The study which was coordinated by Fraunhofer Institute for Systems and Inno-vation Research ISI shows that, by improving current policies the target of 20% RES in final energy consumption in 2020 can be achieved, which will provide a net effect of about 410,000 additional jobs as well as a 0.24% additional gross domestic product (GDP). It is the first study to assess the economic effects of a sustainable energy policy based on supporting RES in this detail, looking not only at jobs in the RES sector itself, but also taking its impact on all sectors of the economy into account.
Energy Commissioner Andris Piebalgs said: "This shows that benefits of renewables in terms of security of supply and fighting climate change can go hand in hand with economic benefits". The unique approach of the study is that in order to calculate future economic effects, two well-established, independent macro-economic models were used in parallel and their results were compared for maximum reliability. Therefore the researchers developed two scenarios for the future of policies supporting renewable energy: one called BAU (Business As Usual) based on current policies, and the other ADP (Accelerated Deployment Policies), taking stronger RES policies into account. These two scenarios are characterized in the following way:
the BAU scenario leads to a share of RES in final energy consumption of 14% by 2020 and 17% by 2030
- The ADP scenario leads to a share of RES in final energy consumption of 20% by 2020 and 30% by 2030.
In order to provide in-depth view of the future economic impact in renewable energy the two scenarios of the study of European RES deployment are combined with three scenarios that represent a possible range of future world market shares taken by European economies in the field of RES technologies: a pessimistic (PE), a moderate (ME) and an optimistic (OE) export scenario. Fundamental to the study is that increased use of RES has various effects on the economy, some of which are positive in terms of employment and economic growth, while others are negative. The Employ-RES analysis presents both gross and net effects. Broadly speaking, gross effects include only the positive effects in RES and RES-related industries, while net effects are the sum of positive and negative effects. For the net effects, all relevant economic mechanisms are considered. Based on this two selected key results of the study are:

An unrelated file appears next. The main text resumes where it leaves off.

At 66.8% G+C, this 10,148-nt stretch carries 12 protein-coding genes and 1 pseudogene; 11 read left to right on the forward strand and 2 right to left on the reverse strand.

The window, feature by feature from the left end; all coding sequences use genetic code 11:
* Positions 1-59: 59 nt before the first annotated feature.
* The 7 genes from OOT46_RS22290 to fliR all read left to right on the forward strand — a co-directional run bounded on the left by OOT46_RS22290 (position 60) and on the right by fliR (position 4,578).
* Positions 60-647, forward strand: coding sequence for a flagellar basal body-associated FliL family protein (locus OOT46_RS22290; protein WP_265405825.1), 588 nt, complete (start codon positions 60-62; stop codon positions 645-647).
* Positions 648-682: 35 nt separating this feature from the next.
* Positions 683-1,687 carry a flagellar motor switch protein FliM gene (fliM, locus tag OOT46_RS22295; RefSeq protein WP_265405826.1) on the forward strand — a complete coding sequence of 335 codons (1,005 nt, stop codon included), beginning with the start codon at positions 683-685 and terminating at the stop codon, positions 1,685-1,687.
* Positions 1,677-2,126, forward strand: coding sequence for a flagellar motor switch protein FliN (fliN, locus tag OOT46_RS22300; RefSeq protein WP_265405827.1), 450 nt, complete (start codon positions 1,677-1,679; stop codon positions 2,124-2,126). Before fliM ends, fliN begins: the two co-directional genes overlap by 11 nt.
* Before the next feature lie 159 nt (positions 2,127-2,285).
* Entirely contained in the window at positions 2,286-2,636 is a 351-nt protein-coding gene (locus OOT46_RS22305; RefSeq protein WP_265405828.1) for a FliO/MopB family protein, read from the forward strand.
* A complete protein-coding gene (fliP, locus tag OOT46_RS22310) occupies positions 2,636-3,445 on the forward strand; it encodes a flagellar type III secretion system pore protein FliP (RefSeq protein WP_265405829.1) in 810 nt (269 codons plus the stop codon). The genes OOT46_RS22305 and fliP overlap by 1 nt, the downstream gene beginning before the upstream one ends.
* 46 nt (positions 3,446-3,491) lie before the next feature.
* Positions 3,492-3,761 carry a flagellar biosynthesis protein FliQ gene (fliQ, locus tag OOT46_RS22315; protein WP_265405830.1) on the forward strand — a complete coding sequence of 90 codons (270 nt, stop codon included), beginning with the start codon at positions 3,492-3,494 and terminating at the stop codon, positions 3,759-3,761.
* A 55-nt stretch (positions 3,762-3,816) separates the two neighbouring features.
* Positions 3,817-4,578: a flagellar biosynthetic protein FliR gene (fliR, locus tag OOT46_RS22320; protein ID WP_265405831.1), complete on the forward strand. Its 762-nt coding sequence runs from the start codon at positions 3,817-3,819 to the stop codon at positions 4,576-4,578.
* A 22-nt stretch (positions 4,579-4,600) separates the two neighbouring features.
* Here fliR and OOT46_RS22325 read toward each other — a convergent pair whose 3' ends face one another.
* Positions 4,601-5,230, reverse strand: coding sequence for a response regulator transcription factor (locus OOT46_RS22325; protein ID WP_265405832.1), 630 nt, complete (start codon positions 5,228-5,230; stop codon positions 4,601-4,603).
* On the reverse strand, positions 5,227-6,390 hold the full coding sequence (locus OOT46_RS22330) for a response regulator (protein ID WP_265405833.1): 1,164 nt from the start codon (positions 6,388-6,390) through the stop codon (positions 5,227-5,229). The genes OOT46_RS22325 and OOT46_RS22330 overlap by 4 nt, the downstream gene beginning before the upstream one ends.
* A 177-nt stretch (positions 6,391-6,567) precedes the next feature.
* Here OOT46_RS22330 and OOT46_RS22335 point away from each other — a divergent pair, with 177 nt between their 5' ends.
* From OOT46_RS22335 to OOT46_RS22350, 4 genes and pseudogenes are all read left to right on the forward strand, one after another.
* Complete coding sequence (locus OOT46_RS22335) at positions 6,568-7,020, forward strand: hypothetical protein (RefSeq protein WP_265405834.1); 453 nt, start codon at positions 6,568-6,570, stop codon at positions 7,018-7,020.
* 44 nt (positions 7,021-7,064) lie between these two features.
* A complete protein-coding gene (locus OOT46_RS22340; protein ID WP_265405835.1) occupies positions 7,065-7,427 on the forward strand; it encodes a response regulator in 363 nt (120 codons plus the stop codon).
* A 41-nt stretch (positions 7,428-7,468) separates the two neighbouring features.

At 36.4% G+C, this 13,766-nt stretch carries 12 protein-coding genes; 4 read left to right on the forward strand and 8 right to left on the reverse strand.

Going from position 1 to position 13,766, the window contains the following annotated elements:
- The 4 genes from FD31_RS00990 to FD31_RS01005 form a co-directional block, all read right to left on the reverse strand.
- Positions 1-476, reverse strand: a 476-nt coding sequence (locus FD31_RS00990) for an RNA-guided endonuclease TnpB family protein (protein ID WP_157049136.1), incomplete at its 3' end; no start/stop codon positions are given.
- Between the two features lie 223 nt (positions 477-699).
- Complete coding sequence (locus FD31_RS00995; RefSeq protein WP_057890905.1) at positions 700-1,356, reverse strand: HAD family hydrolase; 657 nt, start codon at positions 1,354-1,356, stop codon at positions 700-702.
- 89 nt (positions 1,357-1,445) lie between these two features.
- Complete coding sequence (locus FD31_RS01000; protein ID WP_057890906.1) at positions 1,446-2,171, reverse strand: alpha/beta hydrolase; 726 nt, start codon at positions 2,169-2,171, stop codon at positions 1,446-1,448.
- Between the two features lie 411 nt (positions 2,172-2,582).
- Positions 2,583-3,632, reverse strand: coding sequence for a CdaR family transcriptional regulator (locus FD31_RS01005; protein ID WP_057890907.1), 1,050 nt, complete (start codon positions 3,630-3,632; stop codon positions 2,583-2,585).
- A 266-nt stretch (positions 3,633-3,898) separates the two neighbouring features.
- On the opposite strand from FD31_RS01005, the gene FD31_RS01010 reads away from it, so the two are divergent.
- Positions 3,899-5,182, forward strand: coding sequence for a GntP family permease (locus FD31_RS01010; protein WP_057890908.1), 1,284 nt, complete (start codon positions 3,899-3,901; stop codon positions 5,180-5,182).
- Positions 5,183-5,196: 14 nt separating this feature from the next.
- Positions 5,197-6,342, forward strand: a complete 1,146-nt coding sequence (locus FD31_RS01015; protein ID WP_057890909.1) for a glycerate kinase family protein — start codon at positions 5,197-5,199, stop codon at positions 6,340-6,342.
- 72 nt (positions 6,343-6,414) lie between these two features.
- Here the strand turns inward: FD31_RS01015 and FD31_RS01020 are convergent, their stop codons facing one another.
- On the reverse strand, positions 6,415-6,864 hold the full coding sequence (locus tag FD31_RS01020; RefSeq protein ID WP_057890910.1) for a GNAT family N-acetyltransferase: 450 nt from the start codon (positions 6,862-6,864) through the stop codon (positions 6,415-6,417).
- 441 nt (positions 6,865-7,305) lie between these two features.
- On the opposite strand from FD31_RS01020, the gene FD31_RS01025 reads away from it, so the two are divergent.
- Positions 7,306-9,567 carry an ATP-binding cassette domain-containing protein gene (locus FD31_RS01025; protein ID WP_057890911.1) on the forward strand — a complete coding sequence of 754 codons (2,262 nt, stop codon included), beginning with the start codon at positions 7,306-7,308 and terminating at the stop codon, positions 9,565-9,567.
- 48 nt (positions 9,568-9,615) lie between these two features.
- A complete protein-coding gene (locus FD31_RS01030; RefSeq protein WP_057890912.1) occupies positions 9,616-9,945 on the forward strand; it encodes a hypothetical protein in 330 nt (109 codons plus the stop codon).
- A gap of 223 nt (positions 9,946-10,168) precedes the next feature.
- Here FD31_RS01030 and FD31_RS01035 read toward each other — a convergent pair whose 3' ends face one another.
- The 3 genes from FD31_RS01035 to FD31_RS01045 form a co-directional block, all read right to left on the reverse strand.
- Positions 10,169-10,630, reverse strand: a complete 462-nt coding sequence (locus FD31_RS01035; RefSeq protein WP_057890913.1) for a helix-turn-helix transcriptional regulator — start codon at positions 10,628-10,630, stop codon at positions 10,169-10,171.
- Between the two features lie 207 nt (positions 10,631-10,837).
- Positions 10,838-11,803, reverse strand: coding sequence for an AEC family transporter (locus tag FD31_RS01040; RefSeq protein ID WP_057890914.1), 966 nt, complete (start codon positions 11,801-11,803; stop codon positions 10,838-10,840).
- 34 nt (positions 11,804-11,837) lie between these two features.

The total net increase in employment in the RES sector in the EU-27 in 2020 compared to the hypothetical scenario, in which all RES support policies are abandoned, will amount to about 115.000 - 200.000 people in the BAU scenario and to 396.000 - 417.000 people in the ADP scenario.
- The net change in gross domestic product due to RES policies in 2020 is expected to amount to 0.11% - 0.14% in the BAU-ME scenario (moderate export) and to 0.23% - 0.25% in the ADP-ME scenario for the EU-27 (ranges according to results of the two models used) 1.
"Policies promoting technological innovation in RES are therefore essential to strengthen the first-mover advantage of Europe's RES industries. If successful, these technologies can help the EU maintain a higher world market share of RES and the net GDP advantage is expected to increase further after the year 2020", says Mario Ragwitz, Head of Business Unit Renewable Energies at Fraunhofer ISI.
The study suggests that recent strong growth in comparably low-cost bio-mass and onshore wind projects needs to be sustained, as these technologies are expected to generate most of the near-term future RES production, employment and economic growth.
In addition, more innovative technologies such as photovoltaic, offshore wind, solar thermal electricity and second-generation biofuels require more financial support in the short-term, because precisely these technologies are key for achieving the EU's 2020 RES target. This can lead to higher market shares in the future, to maintain the EU's current competitive position in the global market for RES technologies and to increase employment and GDP in the midterm.
The full report is available at http://ec.europa.eu/energy/renewables/studies/index_en.htm